Kostreva ran 20 times for 182 yards and all three Ishpeming touchdowns, and also had 16 tackles. He’s one of 12 seniors who helped guide the program through a tough start to the fall after Olson’s son, Daniel, was found after committing suicide in July.

Jeff Olson said after this game wasn't about him, but Briones was quick to point out that the players certainly wanted to win in part for their coach and the memory of their former teammate.

“I didn't know how this year would go. But I know once I got on the football field, it was a relief for me,” Olson said. “It was where I really felt comfortable. It’s because of these guys right here. They made it comfortable for me.” 

Click for full statistics and to watch a replay of the game. See below for the full press conference.

PHOTOS: (Top) Ishpeming running back Eric Kostreva (11) races down the sideline as Detroit Loyola's Anthony Frierson gives chase Saturday. (Middle) The Hematites celebrate their first MHSAA championship since 1979. (Click for more from Terry McNamara Photography.)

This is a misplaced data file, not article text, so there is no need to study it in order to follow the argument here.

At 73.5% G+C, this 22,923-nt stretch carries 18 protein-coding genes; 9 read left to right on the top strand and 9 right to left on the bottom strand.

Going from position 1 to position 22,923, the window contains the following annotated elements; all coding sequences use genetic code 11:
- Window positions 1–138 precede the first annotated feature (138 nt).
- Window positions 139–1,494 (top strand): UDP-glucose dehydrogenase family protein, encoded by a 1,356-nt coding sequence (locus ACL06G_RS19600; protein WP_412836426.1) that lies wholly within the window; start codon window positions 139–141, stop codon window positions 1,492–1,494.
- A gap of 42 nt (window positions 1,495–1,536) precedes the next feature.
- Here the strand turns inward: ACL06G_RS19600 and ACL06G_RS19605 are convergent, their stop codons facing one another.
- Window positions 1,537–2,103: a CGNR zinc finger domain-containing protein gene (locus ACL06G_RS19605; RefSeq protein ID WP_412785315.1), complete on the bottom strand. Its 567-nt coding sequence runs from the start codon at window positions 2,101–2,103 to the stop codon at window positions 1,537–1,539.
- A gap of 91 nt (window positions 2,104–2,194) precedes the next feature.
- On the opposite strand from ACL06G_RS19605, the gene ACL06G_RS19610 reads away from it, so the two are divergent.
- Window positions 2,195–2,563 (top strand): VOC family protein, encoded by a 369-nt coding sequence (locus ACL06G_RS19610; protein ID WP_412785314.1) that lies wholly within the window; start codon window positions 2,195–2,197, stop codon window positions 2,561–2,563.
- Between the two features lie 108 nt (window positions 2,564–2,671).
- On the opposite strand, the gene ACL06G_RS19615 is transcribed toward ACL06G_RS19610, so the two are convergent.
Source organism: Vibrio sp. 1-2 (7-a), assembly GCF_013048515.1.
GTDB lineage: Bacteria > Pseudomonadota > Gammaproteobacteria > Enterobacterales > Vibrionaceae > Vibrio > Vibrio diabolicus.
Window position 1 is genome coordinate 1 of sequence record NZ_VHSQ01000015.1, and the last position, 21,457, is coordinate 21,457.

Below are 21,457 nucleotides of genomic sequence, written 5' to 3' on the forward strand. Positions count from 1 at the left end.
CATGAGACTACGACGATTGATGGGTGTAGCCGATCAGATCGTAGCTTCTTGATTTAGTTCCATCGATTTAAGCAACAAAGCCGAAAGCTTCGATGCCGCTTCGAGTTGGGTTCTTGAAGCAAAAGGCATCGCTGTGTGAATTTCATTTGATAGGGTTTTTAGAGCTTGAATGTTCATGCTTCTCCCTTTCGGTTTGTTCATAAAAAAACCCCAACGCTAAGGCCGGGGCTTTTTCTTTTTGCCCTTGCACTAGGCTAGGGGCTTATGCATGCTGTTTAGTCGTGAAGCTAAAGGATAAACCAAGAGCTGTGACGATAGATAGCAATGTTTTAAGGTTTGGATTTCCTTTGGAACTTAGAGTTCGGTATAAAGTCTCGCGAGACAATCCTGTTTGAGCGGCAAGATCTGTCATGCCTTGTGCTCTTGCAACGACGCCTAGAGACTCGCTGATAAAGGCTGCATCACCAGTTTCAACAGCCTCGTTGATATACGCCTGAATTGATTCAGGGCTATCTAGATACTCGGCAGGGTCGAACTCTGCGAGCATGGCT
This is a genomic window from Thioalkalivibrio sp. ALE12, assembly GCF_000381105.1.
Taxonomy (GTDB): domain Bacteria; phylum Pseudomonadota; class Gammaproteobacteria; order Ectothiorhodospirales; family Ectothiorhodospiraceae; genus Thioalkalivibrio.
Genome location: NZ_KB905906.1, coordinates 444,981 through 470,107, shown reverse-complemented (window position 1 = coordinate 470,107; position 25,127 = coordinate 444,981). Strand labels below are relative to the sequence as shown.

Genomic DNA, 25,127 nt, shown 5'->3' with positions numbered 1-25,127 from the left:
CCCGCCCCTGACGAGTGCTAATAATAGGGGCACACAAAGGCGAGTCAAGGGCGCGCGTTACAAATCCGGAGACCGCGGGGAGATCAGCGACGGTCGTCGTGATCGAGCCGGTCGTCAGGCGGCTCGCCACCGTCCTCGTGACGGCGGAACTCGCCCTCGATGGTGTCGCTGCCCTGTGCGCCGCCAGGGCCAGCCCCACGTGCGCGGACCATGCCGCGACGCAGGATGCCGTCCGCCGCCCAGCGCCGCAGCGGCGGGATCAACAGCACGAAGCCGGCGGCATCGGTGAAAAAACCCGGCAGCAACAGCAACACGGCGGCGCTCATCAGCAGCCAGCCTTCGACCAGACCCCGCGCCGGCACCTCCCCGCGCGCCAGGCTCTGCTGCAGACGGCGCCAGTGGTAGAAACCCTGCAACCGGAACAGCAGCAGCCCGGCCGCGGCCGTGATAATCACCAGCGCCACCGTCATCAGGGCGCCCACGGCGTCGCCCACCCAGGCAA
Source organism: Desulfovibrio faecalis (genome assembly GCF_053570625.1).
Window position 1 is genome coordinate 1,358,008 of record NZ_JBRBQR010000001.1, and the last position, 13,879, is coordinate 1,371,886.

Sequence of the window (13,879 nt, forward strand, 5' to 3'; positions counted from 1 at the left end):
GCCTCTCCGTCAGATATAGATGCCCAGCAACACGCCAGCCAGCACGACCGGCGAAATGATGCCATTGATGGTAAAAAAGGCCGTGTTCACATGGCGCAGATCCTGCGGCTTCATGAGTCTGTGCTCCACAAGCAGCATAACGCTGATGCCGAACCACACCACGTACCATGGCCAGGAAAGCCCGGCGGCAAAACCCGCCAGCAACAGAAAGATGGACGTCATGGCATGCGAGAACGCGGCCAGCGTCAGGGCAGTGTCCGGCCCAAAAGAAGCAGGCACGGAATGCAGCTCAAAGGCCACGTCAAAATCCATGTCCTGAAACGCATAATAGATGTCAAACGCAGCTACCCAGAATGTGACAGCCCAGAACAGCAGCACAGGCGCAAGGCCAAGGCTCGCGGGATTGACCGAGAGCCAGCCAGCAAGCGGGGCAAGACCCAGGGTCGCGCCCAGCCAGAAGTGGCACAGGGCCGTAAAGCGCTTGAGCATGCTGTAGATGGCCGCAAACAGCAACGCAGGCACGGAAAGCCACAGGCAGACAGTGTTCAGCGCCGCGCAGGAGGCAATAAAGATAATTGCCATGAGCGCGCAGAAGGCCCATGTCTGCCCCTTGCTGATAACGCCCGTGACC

Constantine Football All-Stater, Wrestling Champ Aiming for Grand Finale

By Scott Hassinger
Special for

April 30, 2024

CONSTANTINE – Bennett VandenBerg has earned many accolades over the last four years as a three-sport athlete at Constantine.

Southwest CorridorBut the awards aren't what the 6-foot-3, 240-pound standout will remember most when reflecting on his memories as an all-state football player, state champion wrestler and record-breaking throwing specialist on the Falcons' track & field squad.

"I'll remember how I represented our school and pushed myself to be the best I could be in each sport that I played," said VandenBerg, who has earned 12 varsity letters.

VandenBerg has evolved into one of the most accomplished athletes in the state this school year as a senior, especially standing out among those from smaller communities.

This past fall he was named first-team Division 5-6 all-state at defensive end in football before winning the Division 3 Individual Finals wrestling title at 285 pounds in early March at Ford Field.

VandenBerg's final goal is to win the discus title at the Lower Peninsula Division 3 Finals on Saturday, June 1, in Kent City to end his Constantine career all-state in all three sports.